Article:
---

 

I have one trade with LSE:ALY which has been treading water at a small loss/break even for 7 months. This is capital we can't afford to be tied up!

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I found a trailer to a new online poker documentary that is coming out this summer.

 

How the young in the US and world got out of the 2000 recession - via the Online Poker Boom.

 

Trailer for BET RAISE FOLD.

http://www.youtube.com/watch?v=h-ROorrK1pY

 

Perhaps we can get out this depression by lifting the online poker ban? And invest in Online Poker shares (but not a minute before)!

 

http://www.youtube.com/watch?v=BL71V9prveE

^ And another odd off-the-wall documentary on Youtube, episode 8.There is a actually a TV show.

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Thinking about trading psychology and the general public.

 

I was riding my bicycle this morning, and was thinking how most of the public don't plan or think ahead. You can see this by how people drive, and how people act in the street. Some are hurrying around, some are streetwise and keep themselves to themselves. People tend to think about important things until the last minute. Why is this useful or profitable? Well if you come across a trading idea, and think, gees this has gone a bit far, and you should wait until it is much later, that could be unwise. It maybe more people come into the trade that you don't know about, as the public is late as always to the party. However, following the trades you must be brutal, like a caged tiger. Business is business.

 

How do you know that you are not the public? But more of an insider?

 

- Do you plan your day ahead mentally in the morning (just a rough outline)?

- Do you get to any meeting or engagement/work in good time, and never be late?

- Do you rise in the morning early, and follow a routine?

- Do you own a diary and use it regularly?

- You are never double booked for anything by accident?

- You good supplies at home and rarely just pop out for a pint of milk?

- If you commute to work, you never hurry (why hurry to work - are you mad?), and travel calmly and coolly. Practice Road Zen.

- You don't tail gate, cut people up, or try to race people you don't know, just because they look at you in a starring way.

 

If you answered yes to most, I would think you are an insider!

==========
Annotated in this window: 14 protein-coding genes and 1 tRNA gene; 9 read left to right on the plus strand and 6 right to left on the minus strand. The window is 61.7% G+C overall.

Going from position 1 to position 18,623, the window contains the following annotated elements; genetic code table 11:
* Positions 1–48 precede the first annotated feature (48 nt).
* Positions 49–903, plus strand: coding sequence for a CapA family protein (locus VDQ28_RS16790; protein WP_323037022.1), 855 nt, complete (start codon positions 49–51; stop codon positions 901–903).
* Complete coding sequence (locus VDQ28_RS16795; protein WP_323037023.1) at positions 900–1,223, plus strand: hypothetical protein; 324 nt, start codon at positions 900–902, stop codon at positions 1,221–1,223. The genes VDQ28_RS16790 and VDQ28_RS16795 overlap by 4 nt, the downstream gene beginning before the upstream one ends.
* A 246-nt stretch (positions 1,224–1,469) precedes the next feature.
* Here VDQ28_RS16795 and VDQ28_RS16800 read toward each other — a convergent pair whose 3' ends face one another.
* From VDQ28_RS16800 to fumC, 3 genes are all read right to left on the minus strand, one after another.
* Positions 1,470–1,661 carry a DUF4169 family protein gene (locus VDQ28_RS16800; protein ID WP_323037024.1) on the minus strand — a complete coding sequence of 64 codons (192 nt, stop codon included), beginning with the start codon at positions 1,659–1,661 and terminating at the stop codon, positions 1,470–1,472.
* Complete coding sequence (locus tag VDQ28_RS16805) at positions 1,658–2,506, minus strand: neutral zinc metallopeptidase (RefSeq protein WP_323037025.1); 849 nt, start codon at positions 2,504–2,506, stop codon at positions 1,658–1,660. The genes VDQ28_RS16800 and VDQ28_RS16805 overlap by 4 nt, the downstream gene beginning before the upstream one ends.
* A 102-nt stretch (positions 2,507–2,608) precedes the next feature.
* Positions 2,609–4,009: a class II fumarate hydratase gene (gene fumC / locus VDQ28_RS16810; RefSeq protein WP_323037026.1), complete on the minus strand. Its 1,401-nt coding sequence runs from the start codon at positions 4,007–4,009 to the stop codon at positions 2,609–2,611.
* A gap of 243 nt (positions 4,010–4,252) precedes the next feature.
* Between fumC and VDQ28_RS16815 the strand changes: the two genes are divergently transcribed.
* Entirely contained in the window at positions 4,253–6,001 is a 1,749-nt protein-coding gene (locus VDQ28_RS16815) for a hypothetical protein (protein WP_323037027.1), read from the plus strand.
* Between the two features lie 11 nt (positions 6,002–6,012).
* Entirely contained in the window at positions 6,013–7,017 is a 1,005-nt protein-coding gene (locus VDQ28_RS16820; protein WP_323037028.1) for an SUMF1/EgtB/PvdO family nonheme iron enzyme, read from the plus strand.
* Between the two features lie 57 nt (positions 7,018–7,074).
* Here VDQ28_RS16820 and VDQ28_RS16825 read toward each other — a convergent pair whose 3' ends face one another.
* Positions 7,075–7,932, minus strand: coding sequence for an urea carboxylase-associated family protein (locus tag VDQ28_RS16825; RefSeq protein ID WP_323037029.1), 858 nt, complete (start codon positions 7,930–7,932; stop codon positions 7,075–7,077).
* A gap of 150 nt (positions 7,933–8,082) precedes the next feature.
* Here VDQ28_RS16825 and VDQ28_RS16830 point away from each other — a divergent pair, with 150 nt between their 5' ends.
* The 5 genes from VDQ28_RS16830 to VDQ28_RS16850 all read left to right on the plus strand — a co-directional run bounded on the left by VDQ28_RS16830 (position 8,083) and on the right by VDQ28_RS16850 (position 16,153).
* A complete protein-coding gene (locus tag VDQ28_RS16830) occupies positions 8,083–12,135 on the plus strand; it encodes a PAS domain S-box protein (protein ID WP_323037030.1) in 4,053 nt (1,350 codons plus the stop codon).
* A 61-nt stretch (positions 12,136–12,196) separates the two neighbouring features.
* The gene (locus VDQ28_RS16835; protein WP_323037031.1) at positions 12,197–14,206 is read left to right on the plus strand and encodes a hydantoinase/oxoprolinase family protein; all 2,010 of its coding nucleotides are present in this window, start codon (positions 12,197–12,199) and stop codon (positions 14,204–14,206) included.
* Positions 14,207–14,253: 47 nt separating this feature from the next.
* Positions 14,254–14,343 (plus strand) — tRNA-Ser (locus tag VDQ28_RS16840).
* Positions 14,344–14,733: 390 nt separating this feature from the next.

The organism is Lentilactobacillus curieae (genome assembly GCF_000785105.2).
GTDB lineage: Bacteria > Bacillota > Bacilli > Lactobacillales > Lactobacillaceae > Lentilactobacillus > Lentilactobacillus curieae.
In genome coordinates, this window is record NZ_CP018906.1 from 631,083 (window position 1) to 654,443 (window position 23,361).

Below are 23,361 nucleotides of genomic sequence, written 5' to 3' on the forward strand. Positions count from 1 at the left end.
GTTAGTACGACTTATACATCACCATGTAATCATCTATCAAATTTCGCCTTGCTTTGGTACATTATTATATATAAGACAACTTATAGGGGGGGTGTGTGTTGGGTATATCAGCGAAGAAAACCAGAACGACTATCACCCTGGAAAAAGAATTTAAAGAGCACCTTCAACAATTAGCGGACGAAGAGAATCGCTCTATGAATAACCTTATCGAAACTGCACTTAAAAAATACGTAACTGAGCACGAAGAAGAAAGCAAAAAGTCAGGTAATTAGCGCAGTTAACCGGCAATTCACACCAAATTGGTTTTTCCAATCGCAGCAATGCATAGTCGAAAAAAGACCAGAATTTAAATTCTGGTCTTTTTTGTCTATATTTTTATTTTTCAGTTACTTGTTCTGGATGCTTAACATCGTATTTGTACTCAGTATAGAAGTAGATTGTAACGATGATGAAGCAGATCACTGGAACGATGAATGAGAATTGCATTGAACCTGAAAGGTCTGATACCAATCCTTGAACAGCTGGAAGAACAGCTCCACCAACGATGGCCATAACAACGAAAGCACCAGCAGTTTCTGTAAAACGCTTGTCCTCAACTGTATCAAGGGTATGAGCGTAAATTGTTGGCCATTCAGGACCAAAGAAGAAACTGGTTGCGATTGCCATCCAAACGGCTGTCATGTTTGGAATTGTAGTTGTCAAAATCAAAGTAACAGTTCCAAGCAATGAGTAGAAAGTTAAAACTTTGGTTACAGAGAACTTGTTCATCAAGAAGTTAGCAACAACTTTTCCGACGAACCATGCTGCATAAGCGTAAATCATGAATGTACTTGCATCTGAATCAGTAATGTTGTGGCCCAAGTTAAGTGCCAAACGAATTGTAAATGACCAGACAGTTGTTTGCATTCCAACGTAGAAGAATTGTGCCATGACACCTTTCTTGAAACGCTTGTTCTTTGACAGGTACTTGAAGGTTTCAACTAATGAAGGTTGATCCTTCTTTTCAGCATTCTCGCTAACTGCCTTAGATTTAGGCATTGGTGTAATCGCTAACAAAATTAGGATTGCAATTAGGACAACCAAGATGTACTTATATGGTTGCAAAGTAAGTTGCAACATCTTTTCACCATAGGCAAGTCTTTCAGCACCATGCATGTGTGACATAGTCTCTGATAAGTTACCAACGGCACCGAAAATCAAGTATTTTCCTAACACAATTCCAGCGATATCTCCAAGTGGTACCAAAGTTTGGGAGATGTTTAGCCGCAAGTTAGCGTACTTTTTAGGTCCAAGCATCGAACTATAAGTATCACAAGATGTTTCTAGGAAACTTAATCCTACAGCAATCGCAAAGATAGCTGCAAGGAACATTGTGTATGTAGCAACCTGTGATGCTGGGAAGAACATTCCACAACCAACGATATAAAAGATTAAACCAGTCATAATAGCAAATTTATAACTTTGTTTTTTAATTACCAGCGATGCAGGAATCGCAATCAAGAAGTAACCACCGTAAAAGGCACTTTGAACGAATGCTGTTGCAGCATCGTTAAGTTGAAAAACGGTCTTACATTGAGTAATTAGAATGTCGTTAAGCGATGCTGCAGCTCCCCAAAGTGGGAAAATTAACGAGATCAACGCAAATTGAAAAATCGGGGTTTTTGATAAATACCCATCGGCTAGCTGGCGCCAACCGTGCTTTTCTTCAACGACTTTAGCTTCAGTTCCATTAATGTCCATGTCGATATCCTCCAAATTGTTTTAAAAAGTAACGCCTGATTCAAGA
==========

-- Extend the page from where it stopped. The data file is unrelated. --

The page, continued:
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Currency Investment, the slow boring way.

 

Just tinkering with this idea, and pinning up some charts with GBP trending down over 10 years. An investment in Philippine peso over ten years looks OK and still trending down. If one bought 100 PHP with 1GBP in 2005, it would be worth about £1.5 now (63 PHP to 1GBP). That's 50% return in 8 years, (average 6.25% per year).

 

I haven't figured an easy way to trade exotic currencies apart from popping down to the currency exchange and physically buying and selling them. Does anyone actually do this? I assume there are people out there who do this and make a living out of it.The charts are from XE.com

 

gbpphp.PNG

60 PHP to 1 GBP looks a key level that it could break down from when it gets there.

 

There are so many currencies it will take a while to sift through them to look for the best ones against GBP. I am probably looking more into Asian currencies, and maybe some interesting ones such as the Icelandic Krona.

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ipo.PNG

IPO is now looking like it is backing off the 150p level (now 146p), so cutting the loss was the right move the other day. This doesn't mean we go short, but the price action is neutral between the 150p-40p level, and to some degree the 150p-100p level shorter term. Until we approach those levels, we don't do a thing.

 

MCD McDonalds looks like it wants to stay above $100, but we need some more price action to confirm it.